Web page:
Central Line train service still suspended

No information from Metrorail about when service will resume

Photo of empty station

Still no trains running on Cape Town’s Central Line. Archive photo: Tariro Washinyira

By Tariro Washinyira

31 January 2018

The train service on Cape Town’s Central Line has still not been restored, and Metrorail says it cannot say when the trains will run again.

The service was suspended on 8 January, when United National Transport Union (UNTU) members refused to work after the killing of a security guard. After meetings with the Passenger Rail Agency of SA at which PRASA agreed to step up security on the line, UNTU members agreed to return to work. But services were immediately suspended again following vandalism on the line, and have not been restored.

Sonja Carstens, Media and Liaison Officer at UNTU, told GroundUp the union’s members were “ready to resume their duties.”

But Riana Scott, spokesperson for Metrorail, said the trains were still not operating. She could not say when the service would resume.

“The system remains live to allow our engineers to conduct tests and should under no circumstances be tampered with,” said Scott. “The overhead current providing traction power to the trains is 50 times as potent as domestic electricity (11 000 volts vs 220 volts) and any attempt to tamper with the overhead power could result in fatal electrocution.”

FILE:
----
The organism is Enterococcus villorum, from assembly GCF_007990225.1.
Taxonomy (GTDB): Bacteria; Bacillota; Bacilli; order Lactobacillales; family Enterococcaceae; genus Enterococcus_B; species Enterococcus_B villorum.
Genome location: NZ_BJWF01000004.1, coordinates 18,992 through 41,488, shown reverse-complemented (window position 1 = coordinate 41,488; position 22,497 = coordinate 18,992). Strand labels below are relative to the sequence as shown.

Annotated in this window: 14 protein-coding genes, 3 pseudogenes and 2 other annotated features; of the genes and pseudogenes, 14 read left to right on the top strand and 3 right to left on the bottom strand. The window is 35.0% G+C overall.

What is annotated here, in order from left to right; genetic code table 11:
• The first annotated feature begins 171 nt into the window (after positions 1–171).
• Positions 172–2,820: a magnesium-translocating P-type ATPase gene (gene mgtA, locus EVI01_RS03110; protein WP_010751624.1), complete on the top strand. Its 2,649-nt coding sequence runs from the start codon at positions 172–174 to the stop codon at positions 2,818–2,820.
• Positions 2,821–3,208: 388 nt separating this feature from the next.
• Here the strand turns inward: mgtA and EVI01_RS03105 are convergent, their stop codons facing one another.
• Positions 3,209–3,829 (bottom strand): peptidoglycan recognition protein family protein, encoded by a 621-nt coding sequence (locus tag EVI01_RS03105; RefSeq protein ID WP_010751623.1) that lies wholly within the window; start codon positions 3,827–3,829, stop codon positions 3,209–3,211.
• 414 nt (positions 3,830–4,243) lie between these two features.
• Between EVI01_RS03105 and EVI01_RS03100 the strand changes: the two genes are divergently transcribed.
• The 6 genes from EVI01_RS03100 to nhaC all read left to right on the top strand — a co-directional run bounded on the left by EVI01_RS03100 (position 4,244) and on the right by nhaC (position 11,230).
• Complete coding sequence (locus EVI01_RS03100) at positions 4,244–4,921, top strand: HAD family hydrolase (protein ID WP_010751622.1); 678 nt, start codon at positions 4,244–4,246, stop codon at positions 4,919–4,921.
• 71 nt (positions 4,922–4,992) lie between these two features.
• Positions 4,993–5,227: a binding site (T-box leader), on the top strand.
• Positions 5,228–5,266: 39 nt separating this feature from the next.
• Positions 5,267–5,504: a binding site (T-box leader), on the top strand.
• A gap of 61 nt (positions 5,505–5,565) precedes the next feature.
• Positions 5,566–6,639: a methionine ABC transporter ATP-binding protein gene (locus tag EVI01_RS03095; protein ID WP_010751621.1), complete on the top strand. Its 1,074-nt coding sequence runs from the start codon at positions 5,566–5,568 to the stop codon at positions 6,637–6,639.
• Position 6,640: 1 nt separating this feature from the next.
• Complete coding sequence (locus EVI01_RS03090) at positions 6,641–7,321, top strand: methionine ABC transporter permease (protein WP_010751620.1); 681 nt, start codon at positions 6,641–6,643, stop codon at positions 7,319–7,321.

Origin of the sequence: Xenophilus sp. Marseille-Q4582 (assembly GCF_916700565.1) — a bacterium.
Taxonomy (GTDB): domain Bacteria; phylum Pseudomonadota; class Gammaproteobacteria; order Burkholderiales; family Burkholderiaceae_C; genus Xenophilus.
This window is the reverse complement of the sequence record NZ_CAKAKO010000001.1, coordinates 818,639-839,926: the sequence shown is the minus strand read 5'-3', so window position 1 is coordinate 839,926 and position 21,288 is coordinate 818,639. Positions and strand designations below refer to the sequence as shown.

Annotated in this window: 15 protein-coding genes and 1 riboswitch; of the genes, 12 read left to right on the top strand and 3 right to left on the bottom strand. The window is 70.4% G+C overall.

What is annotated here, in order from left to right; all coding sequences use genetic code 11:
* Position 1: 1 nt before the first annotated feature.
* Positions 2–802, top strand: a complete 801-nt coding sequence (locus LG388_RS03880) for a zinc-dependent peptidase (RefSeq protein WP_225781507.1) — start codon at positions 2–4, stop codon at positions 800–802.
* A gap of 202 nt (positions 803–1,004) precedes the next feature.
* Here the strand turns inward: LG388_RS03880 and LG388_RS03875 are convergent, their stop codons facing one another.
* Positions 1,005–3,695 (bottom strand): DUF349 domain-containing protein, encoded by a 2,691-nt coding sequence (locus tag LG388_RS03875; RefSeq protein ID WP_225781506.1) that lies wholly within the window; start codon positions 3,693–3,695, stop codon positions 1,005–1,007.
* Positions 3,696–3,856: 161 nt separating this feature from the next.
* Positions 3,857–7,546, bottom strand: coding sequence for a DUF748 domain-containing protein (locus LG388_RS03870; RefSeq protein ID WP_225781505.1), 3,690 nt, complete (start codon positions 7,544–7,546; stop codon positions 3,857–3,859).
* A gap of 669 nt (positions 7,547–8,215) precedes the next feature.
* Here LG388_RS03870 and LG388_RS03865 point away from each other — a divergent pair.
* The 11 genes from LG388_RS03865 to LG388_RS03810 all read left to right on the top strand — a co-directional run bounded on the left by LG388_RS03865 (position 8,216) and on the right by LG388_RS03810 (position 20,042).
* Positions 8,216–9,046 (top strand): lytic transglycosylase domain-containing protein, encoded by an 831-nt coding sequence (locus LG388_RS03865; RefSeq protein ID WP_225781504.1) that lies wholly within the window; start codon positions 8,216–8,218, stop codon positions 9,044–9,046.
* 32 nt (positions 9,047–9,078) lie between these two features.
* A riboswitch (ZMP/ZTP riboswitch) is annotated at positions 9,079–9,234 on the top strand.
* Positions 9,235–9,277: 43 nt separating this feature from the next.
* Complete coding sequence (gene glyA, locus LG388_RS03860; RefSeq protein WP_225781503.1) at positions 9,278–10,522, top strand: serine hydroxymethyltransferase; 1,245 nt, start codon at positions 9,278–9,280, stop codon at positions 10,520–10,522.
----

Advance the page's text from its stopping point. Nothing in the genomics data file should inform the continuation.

Councillor Brett Herron, Mayoral Committee Member for Transport and Urban Development, has linked the recent stoning of MyCiTi buses to problems on the railway.

Herron said about eight stoning incidents had taken place along the N2 Express routes in Khayelitsha and Mitchells Plain on 27 and 28 January. One passenger had been injured and had glass splinters removed from his eyes.

“I want to reiterate that we have never had so many incidents/attacks on our MyCiTi buses over one weekend. Moreover, all of these attacks happened along the N2 Express routes that serve the Metro South-east — that is, Mitchells Plain and Khayelitsha — the very same areas that are severely affected by the temporary suspension of the Metrorail Central Line. Thus, my conclusion is that the criminals are targeting the MyCiTi bus service in these areas as we are trying to assist stranded commuters who cannot use the Central Line to get to and from work.”

Asked to explain the link between the suspension of the Central Line and the stoning of the buses, Herron said only: “The South African Police Service (SAPS) is responsible for crime intelligence and the investigation of these incidents – they are best placed to respond to your question.”